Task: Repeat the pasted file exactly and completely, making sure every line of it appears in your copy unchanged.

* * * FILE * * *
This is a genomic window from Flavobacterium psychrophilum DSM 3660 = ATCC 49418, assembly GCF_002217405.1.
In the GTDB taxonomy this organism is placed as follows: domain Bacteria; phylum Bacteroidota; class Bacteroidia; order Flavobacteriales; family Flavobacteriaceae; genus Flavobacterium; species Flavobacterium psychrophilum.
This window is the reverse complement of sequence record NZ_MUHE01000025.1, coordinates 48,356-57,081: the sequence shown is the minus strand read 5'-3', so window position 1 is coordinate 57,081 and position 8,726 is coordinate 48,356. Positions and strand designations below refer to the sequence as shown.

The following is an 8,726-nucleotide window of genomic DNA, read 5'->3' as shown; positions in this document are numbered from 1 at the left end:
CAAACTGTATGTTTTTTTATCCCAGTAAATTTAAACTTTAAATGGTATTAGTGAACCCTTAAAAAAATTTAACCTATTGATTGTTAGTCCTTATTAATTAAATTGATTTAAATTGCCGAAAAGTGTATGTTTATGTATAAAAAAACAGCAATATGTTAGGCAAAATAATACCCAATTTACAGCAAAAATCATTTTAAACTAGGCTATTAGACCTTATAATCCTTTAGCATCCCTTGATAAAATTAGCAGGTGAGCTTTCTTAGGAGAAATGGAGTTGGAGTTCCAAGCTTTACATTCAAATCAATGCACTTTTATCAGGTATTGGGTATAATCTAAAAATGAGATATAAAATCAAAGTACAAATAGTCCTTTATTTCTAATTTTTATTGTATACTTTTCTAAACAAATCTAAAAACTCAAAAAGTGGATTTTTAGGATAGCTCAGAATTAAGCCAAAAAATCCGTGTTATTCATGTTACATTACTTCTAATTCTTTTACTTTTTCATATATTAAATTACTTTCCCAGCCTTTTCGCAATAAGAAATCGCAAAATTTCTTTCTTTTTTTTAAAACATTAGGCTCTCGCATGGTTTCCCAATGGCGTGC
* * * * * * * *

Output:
This is a genomic window from Flavobacterium psychrophilum DSM 3660 = ATCC 49418, assembly GCF_002217405.1.
In the GTDB taxonomy this organism is placed as follows: domain Bacteria; phylum Bacteroidota; class Bacteroidia; order Flavobacteriales; family Flavobacteriaceae; genus Flavobacterium; species Flavobacterium psychrophilum.
This window is the reverse complement of sequence record NZ_MUHE01000025.1, coordinates 48,356-57,081: the sequence shown is the minus strand read 5'-3', so window position 1 is coordinate 57,081 and position 8,726 is coordinate 48,356. Positions and strand designations below refer to the sequence as shown.

The following is an 8,726-nucleotide window of genomic DNA, read 5'->3' as shown; positions in this document are numbered from 1 at the left end:
CAAACTGTATGTTTTTTTATCCCAGTAAATTTAAACTTTAAATGGTATTAGTGAACCCTTAAAAAAATTTAACCTATTGATTGTTAGTCCTTATTAATTAAATTGATTTAAATTGCCGAAAAGTGTATGTTTATGTATAAAAAAACAGCAATATGTTAGGCAAAATAATACCCAATTTACAGCAAAAATCATTTTAAACTAGGCTATTAGACCTTATAATCCTTTAGCATCCCTTGATAAAATTAGCAGGTGAGCTTTCTTAGGAGAAATGGAGTTGGAGTTCCAAGCTTTACATTCAAATCAATGCACTTTTATCAGGTATTGGGTATAATCTAAAAATGAGATATAAAATCAAAGTACAAATAGTCCTTTATTTCTAATTTTTATTGTATACTTTTCTAAACAAATCTAAAAACTCAAAAAGTGGATTTTTAGGATAGCTCAGAATTAAGCCAAAAAATCCGTGTTATTCATGTTACATTACTTCTAATTCTTTTACTTTTTCATATATTAAATTACTTTCCCAGCCTTTTCGCAATAAGAAATCGCAAAATTTCTTTCTTTTTTTTAAAACATTAGGCTCTCGCATGGTTTCCCAATGGCGTGC